Put another way, the Republicans need to pick up 10 of these 19 Democratic seats for an outright majority in the upper chamber. The 10th most Republican state is Washington, which has not voted for a Republican presidential candidate since 1984. By my count, the Republican path to a Senate majority goes through at least four states the party has not won on a presidential level since the 1980s. Meanwhile, there are 19 Senate Democrats from states that George W. Bush won in 2004 that are not up for reelection this year.”

Likewise, even though the basis of your argument is misguided, let’s go to the FDR midterm. Yes the raw turnover numbers are comparable. You know what isn’t comparable? FDR had 322 DEM seats when he lost 71. The DEMS are going to lose almost that many but out of a pool of only 255. This is a huge differentiator. In 1994 they had 258 going into the election and lost 10-15 fewer.

Lastly, are you even aware of what has happened in the state legislatures? This is the biggest turn since the 20’s they are saying. Redistricting is a huge tool that will be brandished now by the GOP.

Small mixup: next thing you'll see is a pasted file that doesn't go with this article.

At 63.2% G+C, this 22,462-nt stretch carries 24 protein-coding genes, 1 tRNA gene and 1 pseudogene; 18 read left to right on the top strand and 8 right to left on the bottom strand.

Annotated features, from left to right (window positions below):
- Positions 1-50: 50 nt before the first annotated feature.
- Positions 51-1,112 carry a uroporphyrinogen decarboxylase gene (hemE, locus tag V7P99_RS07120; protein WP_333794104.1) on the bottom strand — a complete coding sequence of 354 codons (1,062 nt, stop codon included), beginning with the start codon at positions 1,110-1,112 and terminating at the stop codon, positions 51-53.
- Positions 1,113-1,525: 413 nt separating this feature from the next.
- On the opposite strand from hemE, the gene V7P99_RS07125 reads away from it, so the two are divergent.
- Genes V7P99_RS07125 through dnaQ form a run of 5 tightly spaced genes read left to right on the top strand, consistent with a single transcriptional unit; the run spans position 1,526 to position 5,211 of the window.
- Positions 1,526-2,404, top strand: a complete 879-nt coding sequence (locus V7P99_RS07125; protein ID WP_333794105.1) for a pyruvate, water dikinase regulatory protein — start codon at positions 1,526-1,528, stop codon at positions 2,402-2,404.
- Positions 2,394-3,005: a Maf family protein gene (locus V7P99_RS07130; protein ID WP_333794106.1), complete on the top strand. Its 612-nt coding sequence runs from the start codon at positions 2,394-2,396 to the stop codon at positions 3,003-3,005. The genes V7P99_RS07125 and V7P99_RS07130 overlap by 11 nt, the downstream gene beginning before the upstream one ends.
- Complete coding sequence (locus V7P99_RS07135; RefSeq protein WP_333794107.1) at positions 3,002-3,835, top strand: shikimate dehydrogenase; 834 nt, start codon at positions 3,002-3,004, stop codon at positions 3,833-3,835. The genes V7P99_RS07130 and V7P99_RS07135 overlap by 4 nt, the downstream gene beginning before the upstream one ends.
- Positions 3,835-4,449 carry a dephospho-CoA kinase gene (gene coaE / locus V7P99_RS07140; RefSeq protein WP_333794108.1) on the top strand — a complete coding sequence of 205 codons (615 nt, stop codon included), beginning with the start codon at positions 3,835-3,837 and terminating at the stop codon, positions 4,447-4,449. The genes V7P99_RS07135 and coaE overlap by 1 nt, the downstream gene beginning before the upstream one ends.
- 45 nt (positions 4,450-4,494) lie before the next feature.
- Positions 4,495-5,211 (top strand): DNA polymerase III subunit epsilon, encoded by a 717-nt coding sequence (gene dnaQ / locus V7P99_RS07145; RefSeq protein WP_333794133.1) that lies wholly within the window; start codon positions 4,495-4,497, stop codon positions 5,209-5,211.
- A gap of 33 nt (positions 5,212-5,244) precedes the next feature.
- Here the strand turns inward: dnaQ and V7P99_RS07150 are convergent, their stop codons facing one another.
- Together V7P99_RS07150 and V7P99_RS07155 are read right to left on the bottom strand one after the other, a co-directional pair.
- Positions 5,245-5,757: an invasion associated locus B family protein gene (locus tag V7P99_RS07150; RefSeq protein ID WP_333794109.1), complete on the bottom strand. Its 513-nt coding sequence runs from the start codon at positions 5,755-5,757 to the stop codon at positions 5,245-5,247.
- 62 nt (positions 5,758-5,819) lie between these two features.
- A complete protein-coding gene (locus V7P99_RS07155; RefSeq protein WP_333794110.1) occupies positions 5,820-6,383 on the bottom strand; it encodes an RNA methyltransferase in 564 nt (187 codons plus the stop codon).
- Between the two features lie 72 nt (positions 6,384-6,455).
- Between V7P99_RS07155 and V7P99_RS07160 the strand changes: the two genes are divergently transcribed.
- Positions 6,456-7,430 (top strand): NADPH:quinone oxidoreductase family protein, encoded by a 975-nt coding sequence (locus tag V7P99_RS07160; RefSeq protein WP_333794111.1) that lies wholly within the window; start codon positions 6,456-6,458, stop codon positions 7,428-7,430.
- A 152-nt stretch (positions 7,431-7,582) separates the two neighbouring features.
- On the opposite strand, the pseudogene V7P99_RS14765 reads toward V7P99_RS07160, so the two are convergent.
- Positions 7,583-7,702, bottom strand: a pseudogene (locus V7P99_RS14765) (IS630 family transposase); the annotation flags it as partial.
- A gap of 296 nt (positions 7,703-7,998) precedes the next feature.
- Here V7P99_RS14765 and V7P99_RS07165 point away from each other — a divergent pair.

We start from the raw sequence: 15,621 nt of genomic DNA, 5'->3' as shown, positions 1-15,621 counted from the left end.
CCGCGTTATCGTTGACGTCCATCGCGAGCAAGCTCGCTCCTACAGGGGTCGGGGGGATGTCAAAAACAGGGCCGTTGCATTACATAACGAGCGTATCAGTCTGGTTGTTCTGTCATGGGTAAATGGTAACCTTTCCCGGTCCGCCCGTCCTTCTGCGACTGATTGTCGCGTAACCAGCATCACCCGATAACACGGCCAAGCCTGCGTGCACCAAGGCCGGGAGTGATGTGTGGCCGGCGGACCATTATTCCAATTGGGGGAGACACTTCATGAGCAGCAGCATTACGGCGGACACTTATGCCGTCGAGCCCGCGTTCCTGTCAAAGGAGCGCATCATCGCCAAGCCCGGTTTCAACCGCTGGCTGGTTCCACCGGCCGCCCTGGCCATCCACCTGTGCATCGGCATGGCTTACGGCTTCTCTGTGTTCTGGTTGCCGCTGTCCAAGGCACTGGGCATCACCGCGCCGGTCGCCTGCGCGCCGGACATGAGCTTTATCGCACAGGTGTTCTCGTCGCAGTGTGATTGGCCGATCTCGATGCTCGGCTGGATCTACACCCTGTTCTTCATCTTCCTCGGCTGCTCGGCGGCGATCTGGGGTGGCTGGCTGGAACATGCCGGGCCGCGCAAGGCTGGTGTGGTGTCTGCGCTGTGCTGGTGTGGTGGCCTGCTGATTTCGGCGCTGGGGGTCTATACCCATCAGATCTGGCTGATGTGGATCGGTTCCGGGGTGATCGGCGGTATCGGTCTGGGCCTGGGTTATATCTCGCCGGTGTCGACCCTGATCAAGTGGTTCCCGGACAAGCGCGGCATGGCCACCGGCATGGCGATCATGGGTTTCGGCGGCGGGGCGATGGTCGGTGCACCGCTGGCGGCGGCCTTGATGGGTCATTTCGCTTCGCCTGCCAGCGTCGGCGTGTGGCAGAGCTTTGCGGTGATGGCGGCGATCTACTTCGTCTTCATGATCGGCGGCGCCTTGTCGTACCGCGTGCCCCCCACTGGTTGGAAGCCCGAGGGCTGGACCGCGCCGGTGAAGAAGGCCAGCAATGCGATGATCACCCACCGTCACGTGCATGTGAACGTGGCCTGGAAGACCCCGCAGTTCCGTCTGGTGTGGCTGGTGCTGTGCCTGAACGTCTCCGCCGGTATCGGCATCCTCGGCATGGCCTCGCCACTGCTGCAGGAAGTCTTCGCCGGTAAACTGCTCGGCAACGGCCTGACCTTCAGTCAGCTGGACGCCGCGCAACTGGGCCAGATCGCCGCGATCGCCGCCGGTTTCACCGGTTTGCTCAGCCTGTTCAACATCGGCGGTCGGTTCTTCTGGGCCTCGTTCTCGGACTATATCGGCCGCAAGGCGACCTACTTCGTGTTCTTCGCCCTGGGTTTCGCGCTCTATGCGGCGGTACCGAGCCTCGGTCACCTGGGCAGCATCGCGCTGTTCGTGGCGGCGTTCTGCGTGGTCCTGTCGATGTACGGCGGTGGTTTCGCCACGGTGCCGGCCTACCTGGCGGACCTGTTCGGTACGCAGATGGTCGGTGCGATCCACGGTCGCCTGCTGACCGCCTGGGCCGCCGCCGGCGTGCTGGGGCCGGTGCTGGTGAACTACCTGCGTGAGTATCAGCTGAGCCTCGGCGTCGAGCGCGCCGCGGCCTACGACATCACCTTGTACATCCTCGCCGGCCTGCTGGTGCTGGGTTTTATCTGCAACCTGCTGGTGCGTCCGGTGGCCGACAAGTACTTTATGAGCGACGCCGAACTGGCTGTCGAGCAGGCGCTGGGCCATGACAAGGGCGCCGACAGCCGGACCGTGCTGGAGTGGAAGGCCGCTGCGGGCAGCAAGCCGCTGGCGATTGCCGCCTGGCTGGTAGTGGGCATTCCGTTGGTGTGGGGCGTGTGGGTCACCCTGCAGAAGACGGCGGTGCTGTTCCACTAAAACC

“The National Conference of State Legislatures estimates that Democrats had the worst night in state legislative seats since 1928. With races outstanding in New York, Washington and Oregon, Republicans have flipped at least 14 chambers, and have unified control of 25 state legislatures. They have picked up over five hundred state legislative seats, including over 100 in New Hampshire alone.

This hurts Democrats in two ways. First, it wipes out the prospective farm team for future runs for Congress and statewide office.
But more importantly, it allows a party to control the decennial redistricting. Since 1966, all states have redistricted more-or-less together (before 1966 it was done willy-nilly; New Hampshire hadn't changed its lines since 1882).
And since that time, Democrats have controlled the process.”

Matt P. said...

Historic, Shellacking, Bloodbath...whatever. All equally appropriate. To argue otherwise, is to deny reality. Do so at your own risk.

Real Time Analytics